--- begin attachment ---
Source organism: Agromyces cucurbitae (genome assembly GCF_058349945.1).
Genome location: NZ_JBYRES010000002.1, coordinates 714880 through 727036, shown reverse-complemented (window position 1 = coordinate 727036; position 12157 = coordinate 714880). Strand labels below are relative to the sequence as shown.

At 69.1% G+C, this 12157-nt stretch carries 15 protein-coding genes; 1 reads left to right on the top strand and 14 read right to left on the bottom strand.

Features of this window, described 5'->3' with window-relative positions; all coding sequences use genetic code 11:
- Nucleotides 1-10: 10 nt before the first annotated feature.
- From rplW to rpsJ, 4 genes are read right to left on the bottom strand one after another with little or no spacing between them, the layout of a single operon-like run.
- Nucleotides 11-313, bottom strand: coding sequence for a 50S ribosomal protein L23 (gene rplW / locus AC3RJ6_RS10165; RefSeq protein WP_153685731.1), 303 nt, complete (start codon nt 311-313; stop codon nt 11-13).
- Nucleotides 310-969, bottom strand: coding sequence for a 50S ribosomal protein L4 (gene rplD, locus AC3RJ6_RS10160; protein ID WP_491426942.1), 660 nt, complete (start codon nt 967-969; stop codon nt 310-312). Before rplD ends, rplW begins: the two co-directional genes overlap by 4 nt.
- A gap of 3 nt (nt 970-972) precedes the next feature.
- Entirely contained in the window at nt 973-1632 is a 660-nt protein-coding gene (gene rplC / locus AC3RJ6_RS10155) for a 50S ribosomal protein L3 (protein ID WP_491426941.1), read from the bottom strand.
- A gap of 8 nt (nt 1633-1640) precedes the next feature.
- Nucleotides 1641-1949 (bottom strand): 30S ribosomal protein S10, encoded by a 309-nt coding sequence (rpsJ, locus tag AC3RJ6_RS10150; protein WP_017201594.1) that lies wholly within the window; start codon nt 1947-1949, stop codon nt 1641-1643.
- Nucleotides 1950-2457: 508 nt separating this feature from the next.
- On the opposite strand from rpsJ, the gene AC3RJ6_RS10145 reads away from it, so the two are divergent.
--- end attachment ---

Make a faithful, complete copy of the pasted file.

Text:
Source organism: Agromyces cucurbitae (genome assembly GCF_058349945.1).
Genome location: NZ_JBYRES010000002.1, coordinates 714880 through 727036, shown reverse-complemented (window position 1 = coordinate 727036; position 12157 = coordinate 714880). Strand labels below are relative to the sequence as shown.

At 69.1% G+C, this 12157-nt stretch carries 15 protein-coding genes; 1 reads left to right on the top strand and 14 read right to left on the bottom strand.

Features of this window, described 5'->3' with window-relative positions; all coding sequences use genetic code 11:
- Nucleotides 1-10: 10 nt before the first annotated feature.
- From rplW to rpsJ, 4 genes are read right to left on the bottom strand one after another with little or no spacing between them, the layout of a single operon-like run.
- Nucleotides 11-313, bottom strand: coding sequence for a 50S ribosomal protein L23 (gene rplW / locus AC3RJ6_RS10165; RefSeq protein WP_153685731.1), 303 nt, complete (start codon nt 311-313; stop codon nt 11-13).
- Nucleotides 310-969, bottom strand: coding sequence for a 50S ribosomal protein L4 (gene rplD, locus AC3RJ6_RS10160; protein ID WP_491426942.1), 660 nt, complete (start codon nt 967-969; stop codon nt 310-312). Before rplD ends, rplW begins: the two co-directional genes overlap by 4 nt.
- A gap of 3 nt (nt 970-972) precedes the next feature.
- Entirely contained in the window at nt 973-1632 is a 660-nt protein-coding gene (gene rplC / locus AC3RJ6_RS10155) for a 50S ribosomal protein L3 (protein ID WP_491426941.1), read from the bottom strand.
- A gap of 8 nt (nt 1633-1640) precedes the next feature.
- Nucleotides 1641-1949 (bottom strand): 30S ribosomal protein S10, encoded by a 309-nt coding sequence (rpsJ, locus tag AC3RJ6_RS10150; protein WP_017201594.1) that lies wholly within the window; start codon nt 1947-1949, stop codon nt 1641-1643.
- Nucleotides 1950-2457: 508 nt separating this feature from the next.
- On the opposite strand from rpsJ, the gene AC3RJ6_RS10145 reads away from it, so the two are divergent.